The wine regions: Italian-speaking Switzerland

Appears in

Oxford Companion to Wine

Oxford Companion to Wine

By Jancis Robinson

Published 2006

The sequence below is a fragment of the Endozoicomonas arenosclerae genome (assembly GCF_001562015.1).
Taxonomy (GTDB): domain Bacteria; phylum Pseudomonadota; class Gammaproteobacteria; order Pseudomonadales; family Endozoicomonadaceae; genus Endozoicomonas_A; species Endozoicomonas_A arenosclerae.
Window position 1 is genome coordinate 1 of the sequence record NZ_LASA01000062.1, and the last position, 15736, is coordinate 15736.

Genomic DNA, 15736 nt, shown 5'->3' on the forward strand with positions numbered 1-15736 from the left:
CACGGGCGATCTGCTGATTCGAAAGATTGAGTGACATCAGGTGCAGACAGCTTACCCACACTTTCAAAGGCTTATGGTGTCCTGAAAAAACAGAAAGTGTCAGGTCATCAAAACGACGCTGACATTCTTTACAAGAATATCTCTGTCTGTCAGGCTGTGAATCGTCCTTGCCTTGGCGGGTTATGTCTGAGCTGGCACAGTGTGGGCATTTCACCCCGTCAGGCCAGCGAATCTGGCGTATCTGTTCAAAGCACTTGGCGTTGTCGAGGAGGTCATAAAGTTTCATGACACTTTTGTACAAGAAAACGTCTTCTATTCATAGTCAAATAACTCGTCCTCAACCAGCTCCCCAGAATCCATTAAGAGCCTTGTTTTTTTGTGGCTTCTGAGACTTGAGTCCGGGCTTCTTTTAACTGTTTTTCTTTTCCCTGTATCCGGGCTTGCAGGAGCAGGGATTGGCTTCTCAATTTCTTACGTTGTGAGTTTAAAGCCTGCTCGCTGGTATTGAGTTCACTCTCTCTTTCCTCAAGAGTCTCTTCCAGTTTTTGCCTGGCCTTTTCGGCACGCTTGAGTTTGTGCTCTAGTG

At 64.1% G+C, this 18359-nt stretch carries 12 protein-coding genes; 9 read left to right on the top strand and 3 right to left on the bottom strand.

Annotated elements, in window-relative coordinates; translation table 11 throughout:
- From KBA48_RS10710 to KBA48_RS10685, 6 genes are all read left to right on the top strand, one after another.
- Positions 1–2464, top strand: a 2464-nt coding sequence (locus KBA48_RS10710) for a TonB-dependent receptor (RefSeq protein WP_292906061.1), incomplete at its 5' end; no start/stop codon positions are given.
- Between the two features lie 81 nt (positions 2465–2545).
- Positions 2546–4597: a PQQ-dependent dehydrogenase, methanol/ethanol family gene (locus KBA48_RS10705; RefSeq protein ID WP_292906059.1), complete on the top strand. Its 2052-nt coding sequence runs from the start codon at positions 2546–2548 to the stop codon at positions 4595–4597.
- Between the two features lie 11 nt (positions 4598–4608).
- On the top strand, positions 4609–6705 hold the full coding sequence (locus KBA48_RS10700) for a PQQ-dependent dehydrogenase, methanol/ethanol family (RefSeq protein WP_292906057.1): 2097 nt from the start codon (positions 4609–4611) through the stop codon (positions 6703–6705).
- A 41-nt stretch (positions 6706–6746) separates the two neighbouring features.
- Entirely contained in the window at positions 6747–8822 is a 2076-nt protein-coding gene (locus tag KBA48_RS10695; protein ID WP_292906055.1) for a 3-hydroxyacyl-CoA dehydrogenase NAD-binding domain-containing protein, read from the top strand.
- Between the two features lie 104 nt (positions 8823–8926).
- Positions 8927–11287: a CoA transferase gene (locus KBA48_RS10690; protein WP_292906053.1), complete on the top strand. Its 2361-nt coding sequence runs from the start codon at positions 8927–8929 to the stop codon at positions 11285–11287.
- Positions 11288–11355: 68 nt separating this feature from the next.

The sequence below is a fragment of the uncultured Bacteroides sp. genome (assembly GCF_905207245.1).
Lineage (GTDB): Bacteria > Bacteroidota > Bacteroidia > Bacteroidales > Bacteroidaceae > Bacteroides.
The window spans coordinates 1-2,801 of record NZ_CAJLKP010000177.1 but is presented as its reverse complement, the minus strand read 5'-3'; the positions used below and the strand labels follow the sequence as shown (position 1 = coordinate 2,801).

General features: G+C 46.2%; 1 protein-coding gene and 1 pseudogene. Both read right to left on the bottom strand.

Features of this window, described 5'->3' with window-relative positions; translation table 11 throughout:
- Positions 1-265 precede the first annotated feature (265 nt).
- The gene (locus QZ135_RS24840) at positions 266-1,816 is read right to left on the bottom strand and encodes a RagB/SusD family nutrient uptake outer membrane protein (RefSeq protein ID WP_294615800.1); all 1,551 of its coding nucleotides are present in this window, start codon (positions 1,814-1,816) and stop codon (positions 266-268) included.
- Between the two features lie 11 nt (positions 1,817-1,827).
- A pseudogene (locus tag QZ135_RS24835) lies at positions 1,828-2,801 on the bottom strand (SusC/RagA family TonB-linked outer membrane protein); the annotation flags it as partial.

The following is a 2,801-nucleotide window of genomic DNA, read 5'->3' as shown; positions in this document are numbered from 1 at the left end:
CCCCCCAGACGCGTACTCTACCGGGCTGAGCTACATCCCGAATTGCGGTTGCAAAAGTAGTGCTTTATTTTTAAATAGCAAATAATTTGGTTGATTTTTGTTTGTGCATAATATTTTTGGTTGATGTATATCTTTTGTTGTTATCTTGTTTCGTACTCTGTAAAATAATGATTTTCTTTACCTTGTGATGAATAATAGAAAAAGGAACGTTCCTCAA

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There are just over 1,000 ha/2,470 acres of vineyard in the southern canton of Ticino, and barely 30 ha over the border with Graubünden in the Italian-speaking Mesolcina Valley. This makes Ticino Switzerland’s fourth most important wine canton, and 80% of its production is of the Bordeaux red variety Merlot, imported in 1906. Here, vineyards lower than 450 m/1,475 ft are sunny enough to ripen this variety, although higher vineyards may have to concentrate on Pinot Noir. Merlot del Ticino can be relatively light or, from well-sited vineyards and carefully vinified, often using new oak, can be a serious challenge for fine red bordeaux. The pale yellow Merlot Bianco, made from gently pressed black-berried Merlot, has become quite popular. Sopraceneri, north of Monte Ceneri, is an important wine region of which the local red grape variety Bondola is a speciality. It tends to be included in the rustic local version of ‘house wine’ called Nostrano, or ‘ours’, as opposed to Americano, which may include the hybrids and american vines still representing 7% of total production here. Some of the most interesting producers are Castello Luigi, Guido Brivio, Daniel Huber, Kopp von der Crone Visini, Werner Stucky, and Christian Zündel.